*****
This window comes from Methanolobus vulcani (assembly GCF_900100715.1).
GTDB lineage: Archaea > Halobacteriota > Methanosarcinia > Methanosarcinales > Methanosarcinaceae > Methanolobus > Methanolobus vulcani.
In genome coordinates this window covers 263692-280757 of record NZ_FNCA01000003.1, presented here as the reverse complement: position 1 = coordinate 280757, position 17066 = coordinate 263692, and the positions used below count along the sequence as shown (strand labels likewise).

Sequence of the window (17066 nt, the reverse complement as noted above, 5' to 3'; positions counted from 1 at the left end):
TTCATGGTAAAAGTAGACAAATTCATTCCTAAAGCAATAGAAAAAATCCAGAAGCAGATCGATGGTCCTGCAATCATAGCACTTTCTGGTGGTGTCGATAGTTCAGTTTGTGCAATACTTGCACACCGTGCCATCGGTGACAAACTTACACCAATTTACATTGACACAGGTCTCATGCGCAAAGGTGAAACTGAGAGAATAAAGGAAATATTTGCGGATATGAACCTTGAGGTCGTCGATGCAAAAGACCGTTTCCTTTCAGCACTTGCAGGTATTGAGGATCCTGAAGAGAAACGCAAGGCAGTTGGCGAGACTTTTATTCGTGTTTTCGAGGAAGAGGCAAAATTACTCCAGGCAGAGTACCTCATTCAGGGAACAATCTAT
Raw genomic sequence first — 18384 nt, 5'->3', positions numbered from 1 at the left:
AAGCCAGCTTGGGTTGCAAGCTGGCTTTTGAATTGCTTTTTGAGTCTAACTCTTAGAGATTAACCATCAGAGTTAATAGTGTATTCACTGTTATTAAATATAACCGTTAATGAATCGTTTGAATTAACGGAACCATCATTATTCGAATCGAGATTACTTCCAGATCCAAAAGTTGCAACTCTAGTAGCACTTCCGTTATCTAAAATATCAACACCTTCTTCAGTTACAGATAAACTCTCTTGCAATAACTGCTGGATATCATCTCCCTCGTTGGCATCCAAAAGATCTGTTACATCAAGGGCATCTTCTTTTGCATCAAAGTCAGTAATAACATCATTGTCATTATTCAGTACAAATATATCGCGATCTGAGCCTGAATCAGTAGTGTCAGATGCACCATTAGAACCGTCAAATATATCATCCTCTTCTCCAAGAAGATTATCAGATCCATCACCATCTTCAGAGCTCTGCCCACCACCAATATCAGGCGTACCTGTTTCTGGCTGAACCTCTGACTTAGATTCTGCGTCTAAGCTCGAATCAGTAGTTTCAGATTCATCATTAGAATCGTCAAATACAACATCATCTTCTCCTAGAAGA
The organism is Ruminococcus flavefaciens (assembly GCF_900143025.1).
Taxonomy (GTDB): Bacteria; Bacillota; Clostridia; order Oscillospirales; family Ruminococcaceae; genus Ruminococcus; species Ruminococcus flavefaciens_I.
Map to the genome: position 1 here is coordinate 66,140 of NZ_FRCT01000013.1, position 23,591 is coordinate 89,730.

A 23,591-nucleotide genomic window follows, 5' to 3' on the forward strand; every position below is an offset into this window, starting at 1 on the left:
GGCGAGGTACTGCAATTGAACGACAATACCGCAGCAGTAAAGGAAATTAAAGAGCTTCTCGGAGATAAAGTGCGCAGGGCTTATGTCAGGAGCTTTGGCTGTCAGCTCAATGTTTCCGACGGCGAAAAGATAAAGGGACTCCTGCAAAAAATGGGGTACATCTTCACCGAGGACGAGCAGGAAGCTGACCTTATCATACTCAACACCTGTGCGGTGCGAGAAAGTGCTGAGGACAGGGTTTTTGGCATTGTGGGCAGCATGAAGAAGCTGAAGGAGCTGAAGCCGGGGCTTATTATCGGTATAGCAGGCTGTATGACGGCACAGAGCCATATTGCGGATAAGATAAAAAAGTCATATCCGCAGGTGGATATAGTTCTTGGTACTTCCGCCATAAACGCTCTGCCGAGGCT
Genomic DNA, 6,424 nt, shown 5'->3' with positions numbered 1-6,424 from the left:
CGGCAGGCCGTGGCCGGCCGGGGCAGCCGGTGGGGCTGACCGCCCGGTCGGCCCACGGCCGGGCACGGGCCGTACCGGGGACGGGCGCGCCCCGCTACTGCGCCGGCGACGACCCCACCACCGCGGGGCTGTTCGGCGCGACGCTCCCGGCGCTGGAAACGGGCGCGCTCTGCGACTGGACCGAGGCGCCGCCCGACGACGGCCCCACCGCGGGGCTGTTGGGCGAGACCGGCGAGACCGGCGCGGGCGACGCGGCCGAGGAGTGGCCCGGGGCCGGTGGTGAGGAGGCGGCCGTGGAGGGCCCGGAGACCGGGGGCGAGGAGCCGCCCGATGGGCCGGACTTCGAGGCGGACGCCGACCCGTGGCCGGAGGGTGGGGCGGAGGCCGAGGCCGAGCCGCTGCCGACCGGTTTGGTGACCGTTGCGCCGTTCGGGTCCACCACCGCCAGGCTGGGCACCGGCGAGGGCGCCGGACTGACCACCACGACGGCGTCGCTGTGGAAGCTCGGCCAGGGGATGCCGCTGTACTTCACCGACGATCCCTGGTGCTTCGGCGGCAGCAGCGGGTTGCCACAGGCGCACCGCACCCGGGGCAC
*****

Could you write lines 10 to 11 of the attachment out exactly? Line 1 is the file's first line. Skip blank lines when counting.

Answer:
Map to the genome: position 1 here is coordinate 66,140 of NZ_FRCT01000013.1, position 23,591 is coordinate 89,730.

A 23,591-nucleotide genomic window follows, 5' to 3' on the forward strand; every position below is an offset into this window, starting at 1 on the left: